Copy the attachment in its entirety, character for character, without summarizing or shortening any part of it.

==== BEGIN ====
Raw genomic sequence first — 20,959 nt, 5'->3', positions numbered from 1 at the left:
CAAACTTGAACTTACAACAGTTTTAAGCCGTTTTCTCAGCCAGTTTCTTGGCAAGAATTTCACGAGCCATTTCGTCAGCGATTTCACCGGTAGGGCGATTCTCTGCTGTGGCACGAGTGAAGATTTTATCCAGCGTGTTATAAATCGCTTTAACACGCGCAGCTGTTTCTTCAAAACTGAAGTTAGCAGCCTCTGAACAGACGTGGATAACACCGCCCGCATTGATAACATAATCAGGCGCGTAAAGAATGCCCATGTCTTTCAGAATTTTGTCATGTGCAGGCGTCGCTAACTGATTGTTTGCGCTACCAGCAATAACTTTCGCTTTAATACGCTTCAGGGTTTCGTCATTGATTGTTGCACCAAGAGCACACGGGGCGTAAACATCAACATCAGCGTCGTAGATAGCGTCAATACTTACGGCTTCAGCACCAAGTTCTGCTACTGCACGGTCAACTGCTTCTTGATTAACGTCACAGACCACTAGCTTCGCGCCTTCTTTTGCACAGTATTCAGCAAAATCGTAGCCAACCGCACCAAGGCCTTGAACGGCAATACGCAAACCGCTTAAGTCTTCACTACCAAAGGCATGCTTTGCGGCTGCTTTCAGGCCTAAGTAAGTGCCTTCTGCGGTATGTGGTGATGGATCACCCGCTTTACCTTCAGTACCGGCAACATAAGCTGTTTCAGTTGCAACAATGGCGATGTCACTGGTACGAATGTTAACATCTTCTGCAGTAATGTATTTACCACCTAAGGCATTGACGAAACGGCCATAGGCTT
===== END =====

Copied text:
Raw genomic sequence first — 20,959 nt, 5'->3', positions numbered from 1 at the left:
CAAACTTGAACTTACAACAGTTTTAAGCCGTTTTCTCAGCCAGTTTCTTGGCAAGAATTTCACGAGCCATTTCGTCAGCGATTTCACCGGTAGGGCGATTCTCTGCTGTGGCACGAGTGAAGATTTTATCCAGCGTGTTATAAATCGCTTTAACACGCGCAGCTGTTTCTTCAAAACTGAAGTTAGCAGCCTCTGAACAGACGTGGATAACACCGCCCGCATTGATAACATAATCAGGCGCGTAAAGAATGCCCATGTCTTTCAGAATTTTGTCATGTGCAGGCGTCGCTAACTGATTGTTTGCGCTACCAGCAATAACTTTCGCTTTAATACGCTTCAGGGTTTCGTCATTGATTGTTGCACCAAGAGCACACGGGGCGTAAACATCAACATCAGCGTCGTAGATAGCGTCAATACTTACGGCTTCAGCACCAAGTTCTGCTACTGCACGGTCAACTGCTTCTTGATTAACGTCACAGACCACTAGCTTCGCGCCTTCTTTTGCACAGTATTCAGCAAAATCGTAGCCAACCGCACCAAGGCCTTGAACGGCAATACGCAAACCGCTTAAGTCTTCACTACCAAAGGCATGCTTTGCGGCTGCTTTCAGGCCTAAGTAAGTGCCTTCTGCGGTATGTGGTGATGGATCACCCGCTTTACCTTCAGTACCGGCAACATAAGCTGTTTCAGTTGCAACAATGGCGATGTCACTGGTACGAATGTTAACATCTTCTGCAGTAATGTATTTACCACCTAAGGCATTGACGAAACGGCCATAGGCTT